Lake Placid - New York ~ Adirondack National Park ~ Winter Olympics 1980
Before the 19th century, the wilderness was viewed as desolate and forbidding. As Romanticism developed in the United States, the view of wilderness became more positive, as seen in the writings of James Fenimore Cooper, Henry David Thoreau and Ralph Waldo Emerson.
The 1849 publication of Joel Tyler Headley's Adirondack; or, Life in the Woods triggered the development of hotels and stage coach lines. William Henry Harrison Murray's 1869 wilderness guidebook depicted the area as a place of relaxation and pleasure rather than a natural obstacle.
Financier and railroad promoter Thomas Clark Durant acquired a large tract of central Adirondack land and built a railroad from Saratoga Springs to North Creek. By 1875, there were more than two hundred hotels in the Adirondacks including Paul Smith's Hotel. About this time, the Great Camps were developed.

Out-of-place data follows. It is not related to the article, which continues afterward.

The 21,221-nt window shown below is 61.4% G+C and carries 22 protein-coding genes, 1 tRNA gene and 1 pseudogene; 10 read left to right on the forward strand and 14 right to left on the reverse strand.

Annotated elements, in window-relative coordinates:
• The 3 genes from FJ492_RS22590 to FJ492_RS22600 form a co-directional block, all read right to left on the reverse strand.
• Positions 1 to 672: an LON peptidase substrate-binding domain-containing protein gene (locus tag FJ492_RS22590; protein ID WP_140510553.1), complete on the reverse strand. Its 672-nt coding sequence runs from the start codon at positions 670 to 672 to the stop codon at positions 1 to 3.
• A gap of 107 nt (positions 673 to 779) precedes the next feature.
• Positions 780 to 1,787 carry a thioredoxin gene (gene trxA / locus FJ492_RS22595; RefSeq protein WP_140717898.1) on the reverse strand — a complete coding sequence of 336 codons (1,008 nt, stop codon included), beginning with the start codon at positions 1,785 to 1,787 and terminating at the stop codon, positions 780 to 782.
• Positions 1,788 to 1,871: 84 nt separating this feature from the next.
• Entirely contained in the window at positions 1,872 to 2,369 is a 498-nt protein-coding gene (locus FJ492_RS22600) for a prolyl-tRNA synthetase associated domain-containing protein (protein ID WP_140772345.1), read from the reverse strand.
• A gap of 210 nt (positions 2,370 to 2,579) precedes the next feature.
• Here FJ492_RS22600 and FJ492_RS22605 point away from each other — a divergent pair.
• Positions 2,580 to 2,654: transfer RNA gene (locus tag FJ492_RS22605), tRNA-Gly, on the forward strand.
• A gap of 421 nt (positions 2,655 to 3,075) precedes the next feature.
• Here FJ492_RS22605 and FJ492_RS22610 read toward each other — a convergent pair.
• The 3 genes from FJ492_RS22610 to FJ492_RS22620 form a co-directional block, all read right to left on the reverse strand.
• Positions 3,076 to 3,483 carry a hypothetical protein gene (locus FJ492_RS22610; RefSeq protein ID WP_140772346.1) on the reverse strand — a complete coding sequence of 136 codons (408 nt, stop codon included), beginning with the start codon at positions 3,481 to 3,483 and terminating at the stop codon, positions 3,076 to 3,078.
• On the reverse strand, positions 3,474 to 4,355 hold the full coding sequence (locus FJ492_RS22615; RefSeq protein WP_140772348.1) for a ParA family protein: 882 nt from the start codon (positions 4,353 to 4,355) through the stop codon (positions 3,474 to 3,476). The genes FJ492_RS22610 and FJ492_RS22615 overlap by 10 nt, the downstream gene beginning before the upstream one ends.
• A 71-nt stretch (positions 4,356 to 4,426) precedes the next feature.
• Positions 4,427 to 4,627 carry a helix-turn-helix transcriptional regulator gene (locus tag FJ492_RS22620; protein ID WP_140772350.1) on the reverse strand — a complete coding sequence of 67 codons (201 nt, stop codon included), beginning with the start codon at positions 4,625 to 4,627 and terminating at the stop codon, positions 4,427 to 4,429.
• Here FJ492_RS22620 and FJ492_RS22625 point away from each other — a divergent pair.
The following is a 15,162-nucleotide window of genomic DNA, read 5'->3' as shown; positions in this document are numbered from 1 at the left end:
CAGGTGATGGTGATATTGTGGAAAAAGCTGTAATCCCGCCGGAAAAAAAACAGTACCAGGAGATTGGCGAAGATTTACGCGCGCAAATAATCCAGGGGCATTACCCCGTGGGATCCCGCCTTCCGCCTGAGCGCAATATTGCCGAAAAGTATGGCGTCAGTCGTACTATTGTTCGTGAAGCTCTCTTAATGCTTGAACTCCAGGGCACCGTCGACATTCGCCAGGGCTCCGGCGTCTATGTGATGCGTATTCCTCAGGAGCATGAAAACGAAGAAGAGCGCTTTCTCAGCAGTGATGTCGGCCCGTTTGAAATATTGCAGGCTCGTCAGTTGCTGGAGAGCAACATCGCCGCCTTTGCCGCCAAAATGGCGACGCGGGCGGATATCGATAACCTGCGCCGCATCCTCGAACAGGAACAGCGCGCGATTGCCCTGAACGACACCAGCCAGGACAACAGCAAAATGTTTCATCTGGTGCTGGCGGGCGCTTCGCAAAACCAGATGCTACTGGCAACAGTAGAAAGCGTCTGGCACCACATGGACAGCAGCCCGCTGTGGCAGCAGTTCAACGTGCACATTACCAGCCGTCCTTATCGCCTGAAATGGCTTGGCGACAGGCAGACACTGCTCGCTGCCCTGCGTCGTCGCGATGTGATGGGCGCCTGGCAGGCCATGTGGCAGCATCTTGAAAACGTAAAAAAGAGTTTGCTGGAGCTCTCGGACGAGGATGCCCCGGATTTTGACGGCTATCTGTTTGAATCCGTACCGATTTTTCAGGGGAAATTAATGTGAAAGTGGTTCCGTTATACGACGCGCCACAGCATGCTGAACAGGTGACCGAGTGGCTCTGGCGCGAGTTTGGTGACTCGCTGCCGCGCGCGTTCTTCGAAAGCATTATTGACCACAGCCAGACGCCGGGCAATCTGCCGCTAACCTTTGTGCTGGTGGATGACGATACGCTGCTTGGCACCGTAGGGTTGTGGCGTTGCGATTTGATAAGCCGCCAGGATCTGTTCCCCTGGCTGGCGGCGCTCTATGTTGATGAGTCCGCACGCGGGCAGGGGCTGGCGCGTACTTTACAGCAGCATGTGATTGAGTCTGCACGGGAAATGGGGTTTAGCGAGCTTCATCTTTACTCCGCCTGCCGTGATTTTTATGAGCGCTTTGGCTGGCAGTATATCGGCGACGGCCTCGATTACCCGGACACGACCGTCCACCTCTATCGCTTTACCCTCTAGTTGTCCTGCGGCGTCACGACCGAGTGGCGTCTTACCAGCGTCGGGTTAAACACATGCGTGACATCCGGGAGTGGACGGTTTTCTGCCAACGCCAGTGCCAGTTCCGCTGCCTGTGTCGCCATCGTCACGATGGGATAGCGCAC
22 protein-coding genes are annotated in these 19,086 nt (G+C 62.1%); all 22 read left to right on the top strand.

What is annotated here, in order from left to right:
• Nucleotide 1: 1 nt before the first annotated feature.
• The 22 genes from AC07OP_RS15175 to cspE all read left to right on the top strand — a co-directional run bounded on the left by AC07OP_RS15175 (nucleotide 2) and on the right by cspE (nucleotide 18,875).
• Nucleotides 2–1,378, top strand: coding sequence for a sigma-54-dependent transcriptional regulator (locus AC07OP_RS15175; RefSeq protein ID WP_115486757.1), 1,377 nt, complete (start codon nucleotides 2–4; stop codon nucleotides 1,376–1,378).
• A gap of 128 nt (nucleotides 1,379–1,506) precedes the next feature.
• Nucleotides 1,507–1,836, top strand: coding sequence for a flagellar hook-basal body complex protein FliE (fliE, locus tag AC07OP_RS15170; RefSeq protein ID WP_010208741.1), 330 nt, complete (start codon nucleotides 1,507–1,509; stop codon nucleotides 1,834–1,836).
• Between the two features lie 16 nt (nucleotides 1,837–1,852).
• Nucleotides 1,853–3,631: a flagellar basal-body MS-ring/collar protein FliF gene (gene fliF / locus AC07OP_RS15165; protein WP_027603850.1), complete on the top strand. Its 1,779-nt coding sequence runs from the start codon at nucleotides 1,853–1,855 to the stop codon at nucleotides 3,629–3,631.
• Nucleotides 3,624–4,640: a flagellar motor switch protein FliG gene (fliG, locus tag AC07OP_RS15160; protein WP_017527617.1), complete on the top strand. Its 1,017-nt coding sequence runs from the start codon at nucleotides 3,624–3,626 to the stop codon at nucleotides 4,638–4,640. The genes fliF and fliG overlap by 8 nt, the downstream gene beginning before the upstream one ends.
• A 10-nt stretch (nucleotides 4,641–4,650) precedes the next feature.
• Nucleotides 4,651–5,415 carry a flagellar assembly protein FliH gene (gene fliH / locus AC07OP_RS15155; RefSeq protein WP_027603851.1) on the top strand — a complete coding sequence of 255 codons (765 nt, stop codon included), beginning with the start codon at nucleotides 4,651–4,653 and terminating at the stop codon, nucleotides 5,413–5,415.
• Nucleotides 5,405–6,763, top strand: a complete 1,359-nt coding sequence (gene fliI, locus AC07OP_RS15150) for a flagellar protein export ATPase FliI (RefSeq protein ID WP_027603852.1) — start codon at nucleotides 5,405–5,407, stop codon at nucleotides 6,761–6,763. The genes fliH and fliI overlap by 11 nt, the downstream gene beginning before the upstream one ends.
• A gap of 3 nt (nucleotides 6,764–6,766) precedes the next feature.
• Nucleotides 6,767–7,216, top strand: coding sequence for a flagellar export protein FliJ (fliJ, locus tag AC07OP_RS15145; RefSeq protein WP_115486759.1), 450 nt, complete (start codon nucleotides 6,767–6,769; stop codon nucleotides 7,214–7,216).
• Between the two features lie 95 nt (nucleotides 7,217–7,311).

Early in the 1900s, recreational use increased dramatically. The State Conservation Department (now the DEC) responded by building more facilities: boat docks, tent platforms, lean-tos, and telephone and electrical lines. With the building of the Interstate 87 in the 1960s, private lands came under great pressure for development. This growing crisis led to the 1971 creation of The Adirondack Park Agency (APA) to develop long-range land-use plans for both the public and private lands within the Blue Line.
In consultation with the DEC, the APA formulated the State Land Master Plan which was adopted into law in 1973. The plan is designed to channel much of the future growth in the Park around existing communities, where roads, utilities, services, and supplies already exist